She’s feverish, thrashing wildly under him but he just holds her steady and just keeps on fucking her. She can’t even moan properly; instead she’s making these little mewling sounds that she’s sure to be mortified by in retrospect.

Then she’s coming, so suddenly that she’s taken by surprise. She’s totally untethered, lost, hands clutching at him, eyes shut tight. This cry rips from her that sounds like a sob, and she collapses against him, breathing heavily. Wes kisses her belly and smoothes her skirt back down over her hips.

It takes her awhile to come down, and when she manages to open her eyes she’s almost startled to see the film still unspooling. She’s forgotten all about it. Jane’s face is filling the screen and she’s smiling coyly as she mutters, “I need him like the axe needs the turkey.”

Wes interrupts the moment when he takes her hand. He pulls her out of the chair and she stands, somewhat unsteadily. He’s as infuriatingly composed as always.

“We should go. You must be hungry.”

“Yeah, I am, kinda. But don’t you want to see the rest?” She nods in the direction of the screen.

“Well, they get a happy ending after all.” He slips his arm through hers and leads her down the aisle. As her eyes re-adjust to the dark she finally realizes that they’ve been totally alone in there the whole time.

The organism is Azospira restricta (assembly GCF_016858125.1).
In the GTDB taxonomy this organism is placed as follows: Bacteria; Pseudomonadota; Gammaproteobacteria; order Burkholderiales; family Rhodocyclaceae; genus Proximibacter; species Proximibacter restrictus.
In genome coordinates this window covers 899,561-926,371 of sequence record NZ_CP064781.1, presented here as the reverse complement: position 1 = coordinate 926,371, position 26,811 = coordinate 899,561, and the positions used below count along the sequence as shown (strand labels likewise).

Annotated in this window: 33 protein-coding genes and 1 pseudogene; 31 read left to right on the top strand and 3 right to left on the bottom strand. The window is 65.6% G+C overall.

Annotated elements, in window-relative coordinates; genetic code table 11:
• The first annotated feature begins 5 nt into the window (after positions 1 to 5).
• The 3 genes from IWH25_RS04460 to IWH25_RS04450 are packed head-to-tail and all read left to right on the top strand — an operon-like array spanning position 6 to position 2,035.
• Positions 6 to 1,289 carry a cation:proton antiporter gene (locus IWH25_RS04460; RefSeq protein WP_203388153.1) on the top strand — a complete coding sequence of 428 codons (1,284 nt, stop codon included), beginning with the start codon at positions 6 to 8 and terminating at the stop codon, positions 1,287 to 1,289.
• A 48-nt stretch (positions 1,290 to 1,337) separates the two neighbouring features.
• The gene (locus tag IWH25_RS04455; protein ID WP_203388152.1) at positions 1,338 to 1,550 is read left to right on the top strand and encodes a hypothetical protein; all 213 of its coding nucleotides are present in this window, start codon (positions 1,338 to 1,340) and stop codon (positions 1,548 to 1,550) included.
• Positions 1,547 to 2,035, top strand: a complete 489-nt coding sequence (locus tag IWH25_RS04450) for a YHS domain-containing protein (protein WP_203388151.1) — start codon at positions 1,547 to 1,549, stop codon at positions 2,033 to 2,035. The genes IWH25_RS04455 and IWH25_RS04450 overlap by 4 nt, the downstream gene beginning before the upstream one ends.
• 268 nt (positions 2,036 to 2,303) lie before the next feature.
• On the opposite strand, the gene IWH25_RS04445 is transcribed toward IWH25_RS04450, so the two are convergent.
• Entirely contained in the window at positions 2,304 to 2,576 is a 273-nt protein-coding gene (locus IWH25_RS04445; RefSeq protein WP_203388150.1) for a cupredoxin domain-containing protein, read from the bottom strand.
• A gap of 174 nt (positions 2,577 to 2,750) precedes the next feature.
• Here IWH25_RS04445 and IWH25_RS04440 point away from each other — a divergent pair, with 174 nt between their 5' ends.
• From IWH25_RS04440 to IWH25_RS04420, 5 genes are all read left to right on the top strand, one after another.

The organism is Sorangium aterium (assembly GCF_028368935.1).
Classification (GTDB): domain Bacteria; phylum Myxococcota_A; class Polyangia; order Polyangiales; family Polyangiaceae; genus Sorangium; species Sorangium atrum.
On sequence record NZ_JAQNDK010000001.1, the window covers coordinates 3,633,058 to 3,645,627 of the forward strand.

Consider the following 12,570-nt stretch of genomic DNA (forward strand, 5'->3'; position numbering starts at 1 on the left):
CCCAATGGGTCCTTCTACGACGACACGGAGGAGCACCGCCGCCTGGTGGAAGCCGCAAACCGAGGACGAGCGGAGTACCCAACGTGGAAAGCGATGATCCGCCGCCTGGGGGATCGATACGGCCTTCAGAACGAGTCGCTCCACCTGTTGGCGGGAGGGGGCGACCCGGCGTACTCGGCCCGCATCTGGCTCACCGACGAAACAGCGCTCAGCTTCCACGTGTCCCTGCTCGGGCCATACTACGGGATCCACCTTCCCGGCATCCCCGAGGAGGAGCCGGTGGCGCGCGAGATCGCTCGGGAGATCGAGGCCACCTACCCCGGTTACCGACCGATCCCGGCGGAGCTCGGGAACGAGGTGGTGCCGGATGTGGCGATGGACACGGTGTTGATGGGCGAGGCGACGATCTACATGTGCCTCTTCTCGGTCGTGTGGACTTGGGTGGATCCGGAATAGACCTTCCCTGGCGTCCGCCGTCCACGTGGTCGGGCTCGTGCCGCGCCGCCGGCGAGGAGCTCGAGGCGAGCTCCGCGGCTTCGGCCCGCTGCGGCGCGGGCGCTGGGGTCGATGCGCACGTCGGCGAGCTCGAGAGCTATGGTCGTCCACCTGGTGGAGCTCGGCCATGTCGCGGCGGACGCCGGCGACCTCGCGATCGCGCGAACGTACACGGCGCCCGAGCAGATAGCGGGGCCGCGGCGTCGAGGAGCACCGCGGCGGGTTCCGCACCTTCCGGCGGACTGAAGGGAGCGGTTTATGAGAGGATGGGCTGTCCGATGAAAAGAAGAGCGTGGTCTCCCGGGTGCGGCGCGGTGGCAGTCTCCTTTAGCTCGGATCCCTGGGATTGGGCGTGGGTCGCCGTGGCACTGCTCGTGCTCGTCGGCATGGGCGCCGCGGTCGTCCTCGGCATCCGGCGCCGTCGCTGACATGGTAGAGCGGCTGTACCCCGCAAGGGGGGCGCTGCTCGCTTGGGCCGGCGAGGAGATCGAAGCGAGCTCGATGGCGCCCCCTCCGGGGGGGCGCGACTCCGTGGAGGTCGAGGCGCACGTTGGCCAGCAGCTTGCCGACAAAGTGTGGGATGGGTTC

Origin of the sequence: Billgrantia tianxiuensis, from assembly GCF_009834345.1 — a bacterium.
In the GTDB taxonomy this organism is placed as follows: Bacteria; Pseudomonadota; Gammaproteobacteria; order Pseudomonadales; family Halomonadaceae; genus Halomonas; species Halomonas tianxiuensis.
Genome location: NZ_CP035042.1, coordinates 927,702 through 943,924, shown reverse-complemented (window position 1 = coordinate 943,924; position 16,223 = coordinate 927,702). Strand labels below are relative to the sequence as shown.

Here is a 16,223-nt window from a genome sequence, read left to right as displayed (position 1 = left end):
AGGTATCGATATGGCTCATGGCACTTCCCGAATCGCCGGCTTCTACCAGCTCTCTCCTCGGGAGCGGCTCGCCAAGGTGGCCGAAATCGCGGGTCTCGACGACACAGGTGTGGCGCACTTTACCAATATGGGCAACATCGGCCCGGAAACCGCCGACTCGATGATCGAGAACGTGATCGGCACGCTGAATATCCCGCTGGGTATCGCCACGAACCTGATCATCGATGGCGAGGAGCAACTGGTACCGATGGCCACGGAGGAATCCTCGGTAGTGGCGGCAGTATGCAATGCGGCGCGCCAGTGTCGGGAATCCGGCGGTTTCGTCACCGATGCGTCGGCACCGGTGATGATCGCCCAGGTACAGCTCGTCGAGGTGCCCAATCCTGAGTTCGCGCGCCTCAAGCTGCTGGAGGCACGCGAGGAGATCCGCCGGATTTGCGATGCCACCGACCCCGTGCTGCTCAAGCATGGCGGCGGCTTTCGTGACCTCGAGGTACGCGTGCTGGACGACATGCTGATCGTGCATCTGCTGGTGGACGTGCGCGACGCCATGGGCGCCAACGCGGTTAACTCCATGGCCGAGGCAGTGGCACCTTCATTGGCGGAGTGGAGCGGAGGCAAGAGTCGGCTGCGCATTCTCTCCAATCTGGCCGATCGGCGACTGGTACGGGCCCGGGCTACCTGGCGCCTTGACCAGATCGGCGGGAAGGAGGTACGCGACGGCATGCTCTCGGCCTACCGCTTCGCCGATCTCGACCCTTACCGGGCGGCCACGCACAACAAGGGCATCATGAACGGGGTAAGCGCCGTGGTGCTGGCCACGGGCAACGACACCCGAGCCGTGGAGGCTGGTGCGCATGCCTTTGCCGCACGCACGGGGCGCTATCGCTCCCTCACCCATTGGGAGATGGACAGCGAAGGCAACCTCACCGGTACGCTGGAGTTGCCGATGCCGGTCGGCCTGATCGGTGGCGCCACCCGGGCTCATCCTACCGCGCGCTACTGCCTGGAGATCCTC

It’s only when Wes goes over to the ticket booth and starts writing out a check that it dawns on her as to why.

She gets this hitch in her throat and can’t tell if she wants to laugh or cry. She can’t let him see it so she walks out onto the sidewalk to wait. She doesn’t light up a cigarette because she knows he’d disapprove so she just sits at the little café table and tries to regain her composure.

When he finally emerges a few minutes later, she can’t help beaming at him. He looks at her with a neutral expression, like he hasn’t the faintest idea what she’s so fucking happy about, but the tiniest smile breaks through.

“Wes, that’s the strangest, most romantic thing anyone’s ever done for me. And that includes the time I got thoroughly well-fucked in this restaurant bathroom…”

“Ah, but don’t forget, you still have a hotel room trashing to look forward to.”

“Was that a joke, Wes? I can't tell. It’s kinda like spotting an alien or Elvis: unless you get a photo you’re not sure it actually happened…”

So they don’t get a cut-and-fade-to-black movie kiss. That’s okay. They got something better.

The End